I don’t need a vision, I’m just waiting on collisions of the brain and the heart / I’m patient for decisions and some stormy revelations I can claim from the start.
— Jamie Cullum, “Edge of Something”
“Dance,” said the Sheep Man. “Yougottadance. Aslongasthemusicplays. . . . Yougottauseallyougot. Weknowyou’re tired, tiredandscared. Happenstoeveryone, okay? Justdon’tletyourfeetstop.”
— Haruki Murakami, “Dance Dance Dance”
In mechanical physics, momentum is the product of the mass and velocity of an object. At a concert, momentum is determined by setlist composition, stage presence, and the mental focus needed to do full justice to the songs. When the elements coalesce, a live performance propels the crowd somewhere sublime. The energy transforms a multitude of concert-goers into a single creature with eyes trained on the stage and heartbeat keeping time with drumbeat — hearing, feeling, breathing, being.
Momentum is also the title of Jamie Cullum’s new album. The English piano player and singer-songwriter sounds bolder than ever, shifting from the jazz-dominated sound of earlier albums to more pop-driven, free-wheeling, heterogeneous creations. Cullum characterizes his latest album as reflective of a crossover period. Though he’s a little bit older, I connect with his sense of liminality, of teetering on the threshold separating childish fantasies and adult responsibilities. That sense pervades Momentum, both in its genre-crossing exploration and in its lyrics about making peace with fickle hopes and dreams, collisions of the brain and the heart, and being a star in limbo.
When Cullum bounded onto the stage at the 9:30 Club last night to deafening cheers, his energy was palpable and his joy infectious. With an impish grin and a toss of his artfully-mussed hair, Cullum launched into an evening of effervescent stylings on piano, employing unconventional techniques like palm-muting and striking out a rhythm on the outer rim. In moments of sheer elation, Cullum clambered onto the Yamaha grand and belted out a few lines before leaping off to grab drumsticks and accompany his bandmates in the percussion section. It was a feast for the senses.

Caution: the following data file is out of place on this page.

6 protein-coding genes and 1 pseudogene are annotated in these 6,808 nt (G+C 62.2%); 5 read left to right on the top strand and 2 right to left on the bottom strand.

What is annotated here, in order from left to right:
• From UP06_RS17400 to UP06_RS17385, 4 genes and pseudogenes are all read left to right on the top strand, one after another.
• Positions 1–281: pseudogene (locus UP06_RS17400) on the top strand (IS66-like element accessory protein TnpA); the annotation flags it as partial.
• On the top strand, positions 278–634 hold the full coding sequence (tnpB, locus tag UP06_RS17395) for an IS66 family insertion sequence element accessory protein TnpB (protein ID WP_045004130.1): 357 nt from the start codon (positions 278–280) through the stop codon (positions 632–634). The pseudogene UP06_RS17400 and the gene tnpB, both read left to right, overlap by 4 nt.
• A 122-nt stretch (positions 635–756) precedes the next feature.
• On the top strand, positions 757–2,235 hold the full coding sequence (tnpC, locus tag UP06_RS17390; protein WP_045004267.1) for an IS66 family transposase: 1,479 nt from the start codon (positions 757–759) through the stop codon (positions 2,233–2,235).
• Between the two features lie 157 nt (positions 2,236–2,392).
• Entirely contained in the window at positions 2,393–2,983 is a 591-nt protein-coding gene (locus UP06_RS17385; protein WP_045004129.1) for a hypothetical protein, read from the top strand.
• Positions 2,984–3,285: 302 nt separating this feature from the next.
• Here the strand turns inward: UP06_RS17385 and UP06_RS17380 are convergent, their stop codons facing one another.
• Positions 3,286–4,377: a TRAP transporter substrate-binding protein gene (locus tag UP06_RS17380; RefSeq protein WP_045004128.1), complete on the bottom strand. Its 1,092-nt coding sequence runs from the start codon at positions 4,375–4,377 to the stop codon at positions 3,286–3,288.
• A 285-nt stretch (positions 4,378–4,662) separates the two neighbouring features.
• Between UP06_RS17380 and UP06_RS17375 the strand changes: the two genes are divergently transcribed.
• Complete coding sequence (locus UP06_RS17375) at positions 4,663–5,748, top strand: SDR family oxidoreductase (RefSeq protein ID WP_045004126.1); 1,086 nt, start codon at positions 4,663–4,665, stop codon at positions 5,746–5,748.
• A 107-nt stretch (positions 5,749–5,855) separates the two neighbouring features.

Cullum’s work spans jazz standards like “Singin’ in the Rain,” reconceptualizations of art-rock (Radiohead’s “High and Dry”) and dance-pop (Rihanna’s “Don’t Stop the Music”), and original songs both melancholy (“Sad, Sad World”) and jaunty (“When I Get Famous”).
You must listen — and really, see him live — to appreciate fully Cullum’s immense talent. Think pop augmented with jazz ornamentation and accented with swing rhythms, and songs that range from contemplative ballads to big-band productions to hip-hoppy jazz. There’s grit and retro-glam, bebop and beatbox. He sounds something like Cole Porter and Thelonius Monk meets Jeff Buckley and Thom Yorke, with a guest appearance by Roots Manuva. When Cullum sings and plays, the fusion of these varied styles produces music that subsume both playfulness and passion. (If you can’t see him live, you can get some idea of the experience thanks to Yamaha’s sophisticated sensor technology, which — as Cullum explained to the crowd at the 9:30 Club — captured and recorded every key movement that night.)
The physicality of Cullum’s performance is breathtaking — literally so. In an adorably comic-dramatic moment between songs, he slumped over the keys, chest heaving.